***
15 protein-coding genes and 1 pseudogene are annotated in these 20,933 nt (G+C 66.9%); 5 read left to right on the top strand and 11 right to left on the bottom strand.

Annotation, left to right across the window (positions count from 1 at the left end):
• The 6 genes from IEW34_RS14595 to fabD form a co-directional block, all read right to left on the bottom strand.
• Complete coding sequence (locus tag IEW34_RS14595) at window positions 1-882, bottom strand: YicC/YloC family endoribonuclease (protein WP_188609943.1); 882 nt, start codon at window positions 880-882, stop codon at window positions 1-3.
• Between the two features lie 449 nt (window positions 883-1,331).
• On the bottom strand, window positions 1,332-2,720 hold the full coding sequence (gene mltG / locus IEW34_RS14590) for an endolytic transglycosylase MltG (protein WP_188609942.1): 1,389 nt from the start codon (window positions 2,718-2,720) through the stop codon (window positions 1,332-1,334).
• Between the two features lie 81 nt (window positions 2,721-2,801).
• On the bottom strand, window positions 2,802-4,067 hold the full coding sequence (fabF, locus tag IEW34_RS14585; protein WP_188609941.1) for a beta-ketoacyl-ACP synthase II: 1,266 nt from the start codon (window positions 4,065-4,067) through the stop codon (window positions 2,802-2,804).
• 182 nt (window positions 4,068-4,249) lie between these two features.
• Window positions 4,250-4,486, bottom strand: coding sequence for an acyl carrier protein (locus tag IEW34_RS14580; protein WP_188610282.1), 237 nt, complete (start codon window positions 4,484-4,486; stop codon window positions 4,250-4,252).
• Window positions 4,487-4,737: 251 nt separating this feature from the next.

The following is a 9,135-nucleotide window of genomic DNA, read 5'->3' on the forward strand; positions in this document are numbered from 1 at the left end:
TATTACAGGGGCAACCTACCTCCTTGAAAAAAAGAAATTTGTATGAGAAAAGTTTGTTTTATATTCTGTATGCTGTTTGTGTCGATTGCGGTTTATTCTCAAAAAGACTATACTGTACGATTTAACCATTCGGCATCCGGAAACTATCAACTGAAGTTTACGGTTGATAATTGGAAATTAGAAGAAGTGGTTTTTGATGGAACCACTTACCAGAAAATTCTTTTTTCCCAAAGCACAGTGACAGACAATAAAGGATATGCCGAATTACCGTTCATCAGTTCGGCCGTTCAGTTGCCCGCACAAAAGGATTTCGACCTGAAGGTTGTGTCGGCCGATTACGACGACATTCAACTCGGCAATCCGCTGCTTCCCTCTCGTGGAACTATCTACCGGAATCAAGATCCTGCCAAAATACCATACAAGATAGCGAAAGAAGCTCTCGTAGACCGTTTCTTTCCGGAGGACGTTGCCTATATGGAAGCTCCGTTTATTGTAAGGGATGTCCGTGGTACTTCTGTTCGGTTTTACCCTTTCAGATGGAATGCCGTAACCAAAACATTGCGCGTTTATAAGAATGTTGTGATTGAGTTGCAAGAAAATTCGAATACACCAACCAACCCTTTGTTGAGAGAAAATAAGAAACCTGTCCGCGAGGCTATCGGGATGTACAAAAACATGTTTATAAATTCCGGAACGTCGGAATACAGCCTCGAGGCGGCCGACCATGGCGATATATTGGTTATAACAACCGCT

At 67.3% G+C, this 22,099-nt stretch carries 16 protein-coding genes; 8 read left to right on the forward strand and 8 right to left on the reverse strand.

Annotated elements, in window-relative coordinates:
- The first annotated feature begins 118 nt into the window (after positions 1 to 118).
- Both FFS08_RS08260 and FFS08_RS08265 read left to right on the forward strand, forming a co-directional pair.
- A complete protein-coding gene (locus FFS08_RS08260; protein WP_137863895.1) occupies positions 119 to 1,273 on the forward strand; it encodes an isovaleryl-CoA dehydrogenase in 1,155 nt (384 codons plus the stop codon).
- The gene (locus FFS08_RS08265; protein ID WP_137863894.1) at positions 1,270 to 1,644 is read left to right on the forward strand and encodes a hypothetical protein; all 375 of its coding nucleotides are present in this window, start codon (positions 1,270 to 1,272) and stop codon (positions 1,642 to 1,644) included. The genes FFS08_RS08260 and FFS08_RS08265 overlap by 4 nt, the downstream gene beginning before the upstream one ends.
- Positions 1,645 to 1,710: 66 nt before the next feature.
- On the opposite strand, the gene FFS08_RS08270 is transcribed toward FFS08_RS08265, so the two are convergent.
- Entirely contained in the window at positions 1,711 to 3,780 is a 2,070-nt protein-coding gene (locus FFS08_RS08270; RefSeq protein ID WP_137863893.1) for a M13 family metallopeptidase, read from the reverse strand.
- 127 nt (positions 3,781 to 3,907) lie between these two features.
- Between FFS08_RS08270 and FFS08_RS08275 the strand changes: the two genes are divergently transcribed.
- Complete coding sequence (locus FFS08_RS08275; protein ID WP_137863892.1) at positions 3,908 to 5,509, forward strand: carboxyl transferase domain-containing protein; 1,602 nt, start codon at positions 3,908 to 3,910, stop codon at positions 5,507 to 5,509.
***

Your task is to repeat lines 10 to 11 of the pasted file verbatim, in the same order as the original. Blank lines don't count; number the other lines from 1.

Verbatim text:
• Window positions 4,250-4,486, bottom strand: coding sequence for an acyl carrier protein (locus tag IEW34_RS14580; protein WP_188610282.1), 237 nt, complete (start codon window positions 4,484-4,486; stop codon window positions 4,250-4,252).
• Window positions 4,487-4,737: 251 nt separating this feature from the next.